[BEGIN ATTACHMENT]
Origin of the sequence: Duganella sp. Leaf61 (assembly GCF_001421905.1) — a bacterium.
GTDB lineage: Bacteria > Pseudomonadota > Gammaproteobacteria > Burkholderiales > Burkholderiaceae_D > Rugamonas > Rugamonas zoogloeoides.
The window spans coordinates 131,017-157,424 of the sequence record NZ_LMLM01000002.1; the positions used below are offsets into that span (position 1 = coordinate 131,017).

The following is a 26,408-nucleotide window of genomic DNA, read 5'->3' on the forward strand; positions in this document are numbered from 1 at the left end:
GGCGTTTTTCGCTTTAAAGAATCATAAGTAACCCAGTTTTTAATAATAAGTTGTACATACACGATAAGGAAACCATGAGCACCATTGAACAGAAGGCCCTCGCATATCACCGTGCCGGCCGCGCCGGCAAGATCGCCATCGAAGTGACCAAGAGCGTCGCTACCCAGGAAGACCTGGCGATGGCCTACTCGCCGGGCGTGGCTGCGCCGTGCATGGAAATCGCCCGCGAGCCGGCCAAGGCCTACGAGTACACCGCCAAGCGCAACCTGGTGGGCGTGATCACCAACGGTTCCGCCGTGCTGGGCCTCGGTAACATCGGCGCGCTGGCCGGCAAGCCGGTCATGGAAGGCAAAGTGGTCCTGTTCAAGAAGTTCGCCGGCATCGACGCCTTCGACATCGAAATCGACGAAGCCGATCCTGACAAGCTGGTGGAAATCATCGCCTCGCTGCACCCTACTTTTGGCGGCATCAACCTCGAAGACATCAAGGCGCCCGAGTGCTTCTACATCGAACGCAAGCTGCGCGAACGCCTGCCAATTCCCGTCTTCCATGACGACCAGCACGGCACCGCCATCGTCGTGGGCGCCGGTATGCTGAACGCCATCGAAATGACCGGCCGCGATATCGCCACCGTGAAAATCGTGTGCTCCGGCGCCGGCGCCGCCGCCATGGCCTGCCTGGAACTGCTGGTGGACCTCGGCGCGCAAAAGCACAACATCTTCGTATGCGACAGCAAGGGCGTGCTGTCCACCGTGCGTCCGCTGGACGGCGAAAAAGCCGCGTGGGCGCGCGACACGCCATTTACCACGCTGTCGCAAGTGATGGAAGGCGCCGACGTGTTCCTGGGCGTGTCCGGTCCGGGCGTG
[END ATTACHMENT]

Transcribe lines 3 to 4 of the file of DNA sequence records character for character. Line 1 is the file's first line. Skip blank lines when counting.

The window spans coordinates 131,017-157,424 of the sequence record NZ_LMLM01000002.1; the positions used below are offsets into that span (position 1 = coordinate 131,017).

The following is a 26,408-nucleotide window of genomic DNA, read 5'->3' on the forward strand; positions in this document are numbered from 1 at the left end: